“[Bottle Cap] said that, ‘Your employee made a negative comment on our page, and because of this, we are no longer going to carry your products in our locations.’” DeLoach maintains.
Hayes has been with Catawba Brewing since August 2019 and became the company’s taproom marketing manager in January 2020. She posts frequently on her Instagram, where she shares her favorite beers and recommendations with more than 12,000 followers. She confirms DeLoach’s story.
“Obviously, I was upset,” Hayes says.
Catawba Employee Targeted for Facebook Comments
Hayes had initially responded to LaFrancois’ original post calling out Ink N Ivy’s racist security employee. Hayes says she doesn’t remember the wording of her post since she deleted it once her boss informed her of Ink N Ivy’s retaliatory actions.
“[My comment] was much along the lines of ‘Thanks for calling this out. I will not step foot in that place ever again.’ I was just supporting that Justin was [calling] this out and [letting] everyone else know about it in the Charlotte community,” Hayes says.
Ink N Ivy never contacted Hayes directly, she maintains. Instead they emailed Hayes’ bosses, Catawba Brewing CEOs Jetta and Billy Pyatt. The Pyatts are a married couple who run Catawba with Billy’s brother Scott Pyatt. It was Jetta who reached out to Hayes.
Jetta said she was told that Bottle Cap had called Adams Distribution, which is Catawba’s distribution company, and said that they will not carry Catawba anymore for any of their locations because of Hayes’ comment.
But the apparent attempt to get Hayes fired failed. It turns out that the Pyatts and Hayes are very close knit. Hayes feels Catawba is more like a family than a job.
“Jetta said, ‘I know you did not mean for this to happen.’” Hayes remembers, adding that her boss simply asked her to remember that she was representing the company whenever she posted on social media platforms. Hayes’s role as a beer influencer as @hoppyhayes on Instagram has been one of the pluses that she’s brought to the table as Catawba’s marketing manager, she says.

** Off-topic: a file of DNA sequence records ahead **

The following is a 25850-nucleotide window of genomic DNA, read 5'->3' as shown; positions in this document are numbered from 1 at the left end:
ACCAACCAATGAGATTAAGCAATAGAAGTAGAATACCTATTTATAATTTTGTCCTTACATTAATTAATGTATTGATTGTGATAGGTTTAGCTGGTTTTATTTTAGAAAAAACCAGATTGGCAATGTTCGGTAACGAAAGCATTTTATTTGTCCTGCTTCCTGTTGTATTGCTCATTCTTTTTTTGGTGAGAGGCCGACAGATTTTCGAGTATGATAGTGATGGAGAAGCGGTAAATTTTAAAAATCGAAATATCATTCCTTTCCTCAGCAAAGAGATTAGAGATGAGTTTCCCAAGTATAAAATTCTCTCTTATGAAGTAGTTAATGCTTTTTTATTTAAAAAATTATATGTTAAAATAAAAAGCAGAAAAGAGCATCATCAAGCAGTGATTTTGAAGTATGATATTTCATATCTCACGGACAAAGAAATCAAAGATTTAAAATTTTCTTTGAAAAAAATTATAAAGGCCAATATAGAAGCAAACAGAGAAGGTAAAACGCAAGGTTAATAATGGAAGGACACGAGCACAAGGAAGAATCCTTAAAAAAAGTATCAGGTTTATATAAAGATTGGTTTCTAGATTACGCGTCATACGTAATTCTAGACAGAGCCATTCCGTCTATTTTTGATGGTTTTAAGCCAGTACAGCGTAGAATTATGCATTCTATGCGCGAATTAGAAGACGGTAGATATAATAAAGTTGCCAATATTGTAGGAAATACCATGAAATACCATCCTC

A Hypocritical Mindset
Business owners lashing out at criticism on social media is unfortunately par for the course in Charlotte, DeLoach offers. She feels that business people too often post reflexively to defend their turf, lashing out without realizing that tantrums and trolling can be bad for business.
“It comes across as unprofessional,” she says. “[People] should definitely look at the whole picture, not just the short term. People read these things and take them to heart.”
Despite seeing a fair amount of bad online behavior, DeLoach is shocked that Bottle Cap Group would retaliate against a company whose employee calls out racism.
“They were saying, ‘Hey, look at us. We got rid of the bad egg.’ And then for them to retaliate and go to these people’s employers and complain about them, I think it contradicts their original statements,” DeLoach affirms. “I think it’s a cop out.
“If I had an employee that was making racist comments, I would want to know about it right away,” she maintains.
A Microcosm of a Movement
Actions such as Bottle Cap’s alleged retaliation can have a chilling effect on the struggle to end racism. In Charlotte we are at a tipping point where allies of Black Americans need to step out of their comfort zones and confront racism where they see it.
Despite the backlash, Hayes believes she did the right thing, leveraging white privilege to illustrate issues plaguing the community. Ignoring situations like the racist behavior at Ink N Ivy will only make everything worse, she says.
“That’s why Black Lives Matter is so important right now because people are finally speaking up,” Hayes maintains. “We’re calling [racism] out for what it is and not being silent about it anymore.”
Queen City Nerve has reached out to Bottle Cap Group’s district manager Richard Williams via email. In addition to soliciting for comments, we asked, “Can you confirm that your company contacted Catawba Brewing and their distributor saying your company would no longer carry Catawba Brewing’s product after Ms. Hayes commented on our publisher’s Facebook post?” At the time of publication, there has been no reply.